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Congress Considers Restrictions on State and Local Rental Car Taxes

2 min readBy: Xander Stephenson

On Tuesday the U.S. House Committee on the Judiciary’s Subcommittee on Commercial and Administrative Law met for a hearing on H.R. 4175, the “End Discriminatory State Taxes for Automobile Renters Act of 2009.” The bill would restrict state and local taxes on rental cars. Witnesses from the car rental industry and the National Consumers League drew on the same research to support H.R. 4175; the opposition witness Timothy L. Firestine representing various coalitions and leagues of state and county government.

Both producer and consumer groups were in favor of the bill, which they say would bring to a halt the eight-fold increase in the number of car rental taxes that have sprung up since 1990. To date, governments in 43 states and the District of Columbia have imposed 118 different excise taxAn excise tax is a tax imposed on a specific good or activity. Excise taxes are commonly levied on cigarettes, alcoholic beverages, soda, gasoline, insurance premiums, amusement activities, and betting, and typically make up a relatively small and volatile portion of state and local and, to a lesser extent, federal tax collections. es on car rentals in various jurisdictions, and more are pending.

The supporting witnesses focused on the following arguments:

  • Car rental taxes represent a form of taxation without representation as many car rentals are undertaken by out-of-state visitors. This is also why car rental taxes are so popular with politicians. Witness Raymond Wagner quoted Senator Russell Long: “Don’t taxA tax is a mandatory payment or charge collected by local, state, and national governments from individuals or businesses to cover the costs of general government services, goods, and activities. you, don’t tax me, tax that fellow behind the tree.”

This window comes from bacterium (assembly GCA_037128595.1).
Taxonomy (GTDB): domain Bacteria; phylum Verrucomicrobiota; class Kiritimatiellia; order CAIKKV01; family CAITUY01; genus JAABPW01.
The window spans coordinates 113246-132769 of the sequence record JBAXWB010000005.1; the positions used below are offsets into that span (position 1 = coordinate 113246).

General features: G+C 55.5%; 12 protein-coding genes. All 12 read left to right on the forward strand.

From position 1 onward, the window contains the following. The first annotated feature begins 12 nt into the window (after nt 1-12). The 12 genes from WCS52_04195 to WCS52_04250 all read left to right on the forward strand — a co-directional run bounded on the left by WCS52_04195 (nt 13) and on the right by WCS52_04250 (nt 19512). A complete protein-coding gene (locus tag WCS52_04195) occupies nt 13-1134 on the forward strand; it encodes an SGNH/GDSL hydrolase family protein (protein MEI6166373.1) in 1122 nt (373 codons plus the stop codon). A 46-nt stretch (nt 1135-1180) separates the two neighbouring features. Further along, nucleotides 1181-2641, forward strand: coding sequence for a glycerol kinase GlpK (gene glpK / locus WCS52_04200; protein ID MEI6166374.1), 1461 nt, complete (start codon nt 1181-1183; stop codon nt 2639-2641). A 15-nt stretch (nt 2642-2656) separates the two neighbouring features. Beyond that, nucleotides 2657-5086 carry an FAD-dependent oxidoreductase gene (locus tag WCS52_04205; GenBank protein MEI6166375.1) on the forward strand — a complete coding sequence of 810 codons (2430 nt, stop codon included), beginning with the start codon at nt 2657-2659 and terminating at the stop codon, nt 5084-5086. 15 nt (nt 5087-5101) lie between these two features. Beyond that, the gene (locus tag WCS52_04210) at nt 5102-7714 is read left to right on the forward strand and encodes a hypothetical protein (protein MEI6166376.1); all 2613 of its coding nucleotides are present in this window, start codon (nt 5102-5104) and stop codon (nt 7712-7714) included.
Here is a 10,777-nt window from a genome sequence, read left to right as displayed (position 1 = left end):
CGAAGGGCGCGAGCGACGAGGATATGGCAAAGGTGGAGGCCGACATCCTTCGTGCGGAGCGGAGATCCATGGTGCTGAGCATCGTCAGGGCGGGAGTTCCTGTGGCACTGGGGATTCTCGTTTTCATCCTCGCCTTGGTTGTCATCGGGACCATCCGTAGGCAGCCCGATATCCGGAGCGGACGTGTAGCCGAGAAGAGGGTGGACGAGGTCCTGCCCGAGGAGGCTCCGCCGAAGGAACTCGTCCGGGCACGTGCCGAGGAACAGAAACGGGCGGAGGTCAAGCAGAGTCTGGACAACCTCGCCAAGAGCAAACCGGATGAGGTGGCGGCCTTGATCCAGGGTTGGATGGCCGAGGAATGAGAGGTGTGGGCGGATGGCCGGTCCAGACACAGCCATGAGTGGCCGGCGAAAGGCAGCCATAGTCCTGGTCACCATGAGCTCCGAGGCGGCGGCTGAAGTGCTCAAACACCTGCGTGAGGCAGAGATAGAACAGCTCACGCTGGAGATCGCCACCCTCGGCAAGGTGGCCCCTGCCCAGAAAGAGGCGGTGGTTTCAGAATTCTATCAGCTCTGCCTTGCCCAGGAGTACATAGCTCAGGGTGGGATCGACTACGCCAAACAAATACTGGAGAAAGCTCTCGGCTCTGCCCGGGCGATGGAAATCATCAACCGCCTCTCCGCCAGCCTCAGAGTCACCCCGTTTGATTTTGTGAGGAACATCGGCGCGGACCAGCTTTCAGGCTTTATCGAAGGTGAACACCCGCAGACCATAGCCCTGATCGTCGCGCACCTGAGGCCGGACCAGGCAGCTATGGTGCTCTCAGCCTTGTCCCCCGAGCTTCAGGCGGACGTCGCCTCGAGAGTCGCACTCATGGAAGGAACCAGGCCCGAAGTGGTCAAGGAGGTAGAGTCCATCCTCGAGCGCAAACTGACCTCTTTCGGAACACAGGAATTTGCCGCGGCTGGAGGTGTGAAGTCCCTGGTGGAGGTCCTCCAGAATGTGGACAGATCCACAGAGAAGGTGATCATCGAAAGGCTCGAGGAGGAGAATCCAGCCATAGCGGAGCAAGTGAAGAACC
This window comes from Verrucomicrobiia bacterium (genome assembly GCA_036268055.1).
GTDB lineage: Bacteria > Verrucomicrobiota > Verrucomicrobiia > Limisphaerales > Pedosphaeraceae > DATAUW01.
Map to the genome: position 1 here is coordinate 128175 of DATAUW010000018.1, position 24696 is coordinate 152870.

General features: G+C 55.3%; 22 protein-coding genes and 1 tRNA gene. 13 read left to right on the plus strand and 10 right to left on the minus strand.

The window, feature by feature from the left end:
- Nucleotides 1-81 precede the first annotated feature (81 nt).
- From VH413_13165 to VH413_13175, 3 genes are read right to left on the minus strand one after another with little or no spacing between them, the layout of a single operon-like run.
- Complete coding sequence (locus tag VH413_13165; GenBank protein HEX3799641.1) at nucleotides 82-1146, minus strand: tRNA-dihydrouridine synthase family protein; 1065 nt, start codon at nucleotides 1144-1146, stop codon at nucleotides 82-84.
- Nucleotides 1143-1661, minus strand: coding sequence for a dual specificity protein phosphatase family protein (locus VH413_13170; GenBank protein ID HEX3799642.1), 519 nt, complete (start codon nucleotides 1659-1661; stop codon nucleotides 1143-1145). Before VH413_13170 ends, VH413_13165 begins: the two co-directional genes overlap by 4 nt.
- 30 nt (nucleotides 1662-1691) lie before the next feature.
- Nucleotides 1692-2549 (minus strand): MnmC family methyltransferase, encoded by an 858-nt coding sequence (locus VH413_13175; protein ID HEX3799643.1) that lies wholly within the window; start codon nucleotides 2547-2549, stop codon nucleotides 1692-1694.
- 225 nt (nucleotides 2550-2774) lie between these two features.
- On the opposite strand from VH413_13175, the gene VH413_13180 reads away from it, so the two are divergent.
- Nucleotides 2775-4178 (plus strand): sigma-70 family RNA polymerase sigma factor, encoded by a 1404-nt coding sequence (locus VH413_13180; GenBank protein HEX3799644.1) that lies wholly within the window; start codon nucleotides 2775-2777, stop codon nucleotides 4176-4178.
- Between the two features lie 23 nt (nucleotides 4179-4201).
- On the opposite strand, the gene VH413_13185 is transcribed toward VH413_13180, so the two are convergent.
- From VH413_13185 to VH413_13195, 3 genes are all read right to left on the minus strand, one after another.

• Car rental taxes are both regressive and discriminatory. The witnesses argued that, contrary to popular belief, car rentals are not only undertaken by businessmen who don’t bear the cost. The taxes are also paid by people who cannot afford to buy a car: 19% of car rental excise taxes are paid by households earning less than $50,000 per year, and 7% of car rental taxes are paid by households earning less than $25,000 per year. Similar statistics show a greater usage of rental cars by African-American and Hispanic groups.
  • A significant proportion of car rentals are paid for by auto insurance during the claims process, and these costs are passed along to all policyholders.
  • There is often no link between the people paying the tax and the items the tax is spent on, which often include stadiums, performing arts centers, or culinary institutes.
  • The witnesses said that a 10% increase in car rental excise taxes results in 11% fewer auto purchases.

Firestine, representing amongst others the National League of Cities, argued that H.R. 4175 represents a federal intrusion that would harm political accountability and encourage lobbying and industry-specific tax favoritism. He characterized the bill as removing states’ ability to raise taxes as they see fit and said that “H.R. 4175 would, if enacted, open the door to unchecked federal oversight, and rewriting of, all state and local tax laws and classifications.”

Of course the other side of “tax favoritism” is “tax discrimination,” which is the current situation. The rental car industry has been subjected to a specific and target additional tax for no other reason than because it is politically advantageous to tax out-of-state visitors whose vote politicians will never need to garner.